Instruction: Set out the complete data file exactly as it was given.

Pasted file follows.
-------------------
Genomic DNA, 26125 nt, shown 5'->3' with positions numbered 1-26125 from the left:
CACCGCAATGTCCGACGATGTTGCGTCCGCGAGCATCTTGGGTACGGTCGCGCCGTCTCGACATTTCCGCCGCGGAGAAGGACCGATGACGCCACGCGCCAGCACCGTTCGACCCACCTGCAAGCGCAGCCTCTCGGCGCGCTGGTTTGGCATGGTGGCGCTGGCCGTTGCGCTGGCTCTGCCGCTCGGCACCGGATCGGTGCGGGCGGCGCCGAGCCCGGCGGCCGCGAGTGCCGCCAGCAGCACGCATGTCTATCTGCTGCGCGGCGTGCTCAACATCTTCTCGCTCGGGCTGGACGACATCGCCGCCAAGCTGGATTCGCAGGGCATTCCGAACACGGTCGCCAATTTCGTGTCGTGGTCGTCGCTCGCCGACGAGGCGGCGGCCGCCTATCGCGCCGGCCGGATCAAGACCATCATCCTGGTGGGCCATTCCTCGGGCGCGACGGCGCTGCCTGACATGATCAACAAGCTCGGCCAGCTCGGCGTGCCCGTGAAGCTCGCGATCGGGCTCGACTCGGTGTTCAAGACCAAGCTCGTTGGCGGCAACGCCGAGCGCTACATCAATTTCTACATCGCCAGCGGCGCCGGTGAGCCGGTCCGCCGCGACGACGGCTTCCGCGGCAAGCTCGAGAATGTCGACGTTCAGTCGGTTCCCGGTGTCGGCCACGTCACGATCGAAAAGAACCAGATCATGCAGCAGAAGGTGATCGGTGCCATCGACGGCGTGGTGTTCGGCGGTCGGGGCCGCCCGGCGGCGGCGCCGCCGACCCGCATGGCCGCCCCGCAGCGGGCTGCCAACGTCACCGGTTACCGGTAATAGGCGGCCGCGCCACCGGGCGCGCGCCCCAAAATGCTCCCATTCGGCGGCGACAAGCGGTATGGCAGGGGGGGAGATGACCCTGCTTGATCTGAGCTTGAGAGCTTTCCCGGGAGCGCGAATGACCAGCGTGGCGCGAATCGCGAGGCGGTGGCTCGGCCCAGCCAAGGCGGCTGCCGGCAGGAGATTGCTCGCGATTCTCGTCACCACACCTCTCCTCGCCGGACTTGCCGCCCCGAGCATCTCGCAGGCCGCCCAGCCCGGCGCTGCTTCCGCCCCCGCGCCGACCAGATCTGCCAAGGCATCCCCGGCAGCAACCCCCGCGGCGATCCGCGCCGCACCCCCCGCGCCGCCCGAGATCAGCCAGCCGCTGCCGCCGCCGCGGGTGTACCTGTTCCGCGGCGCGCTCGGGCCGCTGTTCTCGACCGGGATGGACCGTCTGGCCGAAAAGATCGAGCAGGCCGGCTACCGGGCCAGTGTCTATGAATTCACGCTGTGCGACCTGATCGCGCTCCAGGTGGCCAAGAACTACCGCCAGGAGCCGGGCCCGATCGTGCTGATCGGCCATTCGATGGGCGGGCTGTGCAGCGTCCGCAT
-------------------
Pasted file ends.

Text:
Genomic DNA, 26125 nt, shown 5'->3' with positions numbered 1-26125 from the left:
CACCGCAATGTCCGACGATGTTGCGTCCGCGAGCATCTTGGGTACGGTCGCGCCGTCTCGACATTTCCGCCGCGGAGAAGGACCGATGACGCCACGCGCCAGCACCGTTCGACCCACCTGCAAGCGCAGCCTCTCGGCGCGCTGGTTTGGCATGGTGGCGCTGGCCGTTGCGCTGGCTCTGCCGCTCGGCACCGGATCGGTGCGGGCGGCGCCGAGCCCGGCGGCCGCGAGTGCCGCCAGCAGCACGCATGTCTATCTGCTGCGCGGCGTGCTCAACATCTTCTCGCTCGGGCTGGACGACATCGCCGCCAAGCTGGATTCGCAGGGCATTCCGAACACGGTCGCCAATTTCGTGTCGTGGTCGTCGCTCGCCGACGAGGCGGCGGCCGCCTATCGCGCCGGCCGGATCAAGACCATCATCCTGGTGGGCCATTCCTCGGGCGCGACGGCGCTGCCTGACATGATCAACAAGCTCGGCCAGCTCGGCGTGCCCGTGAAGCTCGCGATCGGGCTCGACTCGGTGTTCAAGACCAAGCTCGTTGGCGGCAACGCCGAGCGCTACATCAATTTCTACATCGCCAGCGGCGCCGGTGAGCCGGTCCGCCGCGACGACGGCTTCCGCGGCAAGCTCGAGAATGTCGACGTTCAGTCGGTTCCCGGTGTCGGCCACGTCACGATCGAAAAGAACCAGATCATGCAGCAGAAGGTGATCGGTGCCATCGACGGCGTGGTGTTCGGCGGTCGGGGCCGCCCGGCGGCGGCGCCGCCGACCCGCATGGCCGCCCCGCAGCGGGCTGCCAACGTCACCGGTTACCGGTAATAGGCGGCCGCGCCACCGGGCGCGCGCCCCAAAATGCTCCCATTCGGCGGCGACAAGCGGTATGGCAGGGGGGGAGATGACCCTGCTTGATCTGAGCTTGAGAGCTTTCCCGGGAGCGCGAATGACCAGCGTGGCGCGAATCGCGAGGCGGTGGCTCGGCCCAGCCAAGGCGGCTGCCGGCAGGAGATTGCTCGCGATTCTCGTCACCACACCTCTCCTCGCCGGACTTGCCGCCCCGAGCATCTCGCAGGCCGCCCAGCCCGGCGCTGCTTCCGCCCCCGCGCCGACCAGATCTGCCAAGGCATCCCCGGCAGCAACCCCCGCGGCGATCCGCGCCGCACCCCCCGCGCCGCCCGAGATCAGCCAGCCGCTGCCGCCGCCGCGGGTGTACCTGTTCCGCGGCGCGCTCGGGCCGCTGTTCTCGACCGGGATGGACCGTCTGGCCGAAAAGATCGAGCAGGCCGGCTACCGGGCCAGTGTCTATGAATTCACGCTGTGCGACCTGATCGCGCTCCAGGTGGCCAAGAACTACCGCCAGGAGCCGGGCCCGATCGTGCTGATCGGCCATTCGATGGGCGGGCTGTGCAGCGTCCGCAT